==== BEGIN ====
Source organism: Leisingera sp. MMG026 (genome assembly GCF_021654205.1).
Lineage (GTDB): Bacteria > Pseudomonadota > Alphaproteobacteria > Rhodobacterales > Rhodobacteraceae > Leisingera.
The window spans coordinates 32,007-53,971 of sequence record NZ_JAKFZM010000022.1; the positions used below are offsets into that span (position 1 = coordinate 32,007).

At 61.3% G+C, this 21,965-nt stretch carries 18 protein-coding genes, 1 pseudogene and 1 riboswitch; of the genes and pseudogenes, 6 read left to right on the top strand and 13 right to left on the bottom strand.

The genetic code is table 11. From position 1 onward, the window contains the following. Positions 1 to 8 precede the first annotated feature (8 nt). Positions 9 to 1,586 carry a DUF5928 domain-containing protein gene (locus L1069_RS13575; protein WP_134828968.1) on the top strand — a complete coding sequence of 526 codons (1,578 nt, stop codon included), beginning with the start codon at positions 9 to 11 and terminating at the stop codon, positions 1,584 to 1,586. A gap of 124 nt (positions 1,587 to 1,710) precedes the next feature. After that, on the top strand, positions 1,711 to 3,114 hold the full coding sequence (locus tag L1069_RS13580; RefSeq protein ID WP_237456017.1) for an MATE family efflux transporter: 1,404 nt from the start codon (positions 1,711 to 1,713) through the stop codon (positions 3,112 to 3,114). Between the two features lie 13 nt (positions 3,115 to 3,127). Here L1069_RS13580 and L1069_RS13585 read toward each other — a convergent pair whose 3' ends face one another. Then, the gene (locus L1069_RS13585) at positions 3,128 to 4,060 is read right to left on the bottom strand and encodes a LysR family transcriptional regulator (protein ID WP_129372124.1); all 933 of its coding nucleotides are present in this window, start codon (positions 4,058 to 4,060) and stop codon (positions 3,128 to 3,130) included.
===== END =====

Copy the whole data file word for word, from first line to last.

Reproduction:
Source organism: Leisingera sp. MMG026 (genome assembly GCF_021654205.1).
Lineage (GTDB): Bacteria > Pseudomonadota > Alphaproteobacteria > Rhodobacterales > Rhodobacteraceae > Leisingera.
The window spans coordinates 32,007-53,971 of sequence record NZ_JAKFZM010000022.1; the positions used below are offsets into that span (position 1 = coordinate 32,007).

At 61.3% G+C, this 21,965-nt stretch carries 18 protein-coding genes, 1 pseudogene and 1 riboswitch; of the genes and pseudogenes, 6 read left to right on the top strand and 13 right to left on the bottom strand.

The genetic code is table 11. From position 1 onward, the window contains the following. Positions 1 to 8 precede the first annotated feature (8 nt). Positions 9 to 1,586 carry a DUF5928 domain-containing protein gene (locus L1069_RS13575; protein WP_134828968.1) on the top strand — a complete coding sequence of 526 codons (1,578 nt, stop codon included), beginning with the start codon at positions 9 to 11 and terminating at the stop codon, positions 1,584 to 1,586. A gap of 124 nt (positions 1,587 to 1,710) precedes the next feature. After that, on the top strand, positions 1,711 to 3,114 hold the full coding sequence (locus tag L1069_RS13580; RefSeq protein ID WP_237456017.1) for an MATE family efflux transporter: 1,404 nt from the start codon (positions 1,711 to 1,713) through the stop codon (positions 3,112 to 3,114). Between the two features lie 13 nt (positions 3,115 to 3,127). Here L1069_RS13580 and L1069_RS13585 read toward each other — a convergent pair whose 3' ends face one another. Then, the gene (locus L1069_RS13585) at positions 3,128 to 4,060 is read right to left on the bottom strand and encodes a LysR family transcriptional regulator (protein ID WP_129372124.1); all 933 of its coding nucleotides are present in this window, start codon (positions 4,058 to 4,060) and stop codon (positions 3,128 to 3,130) included.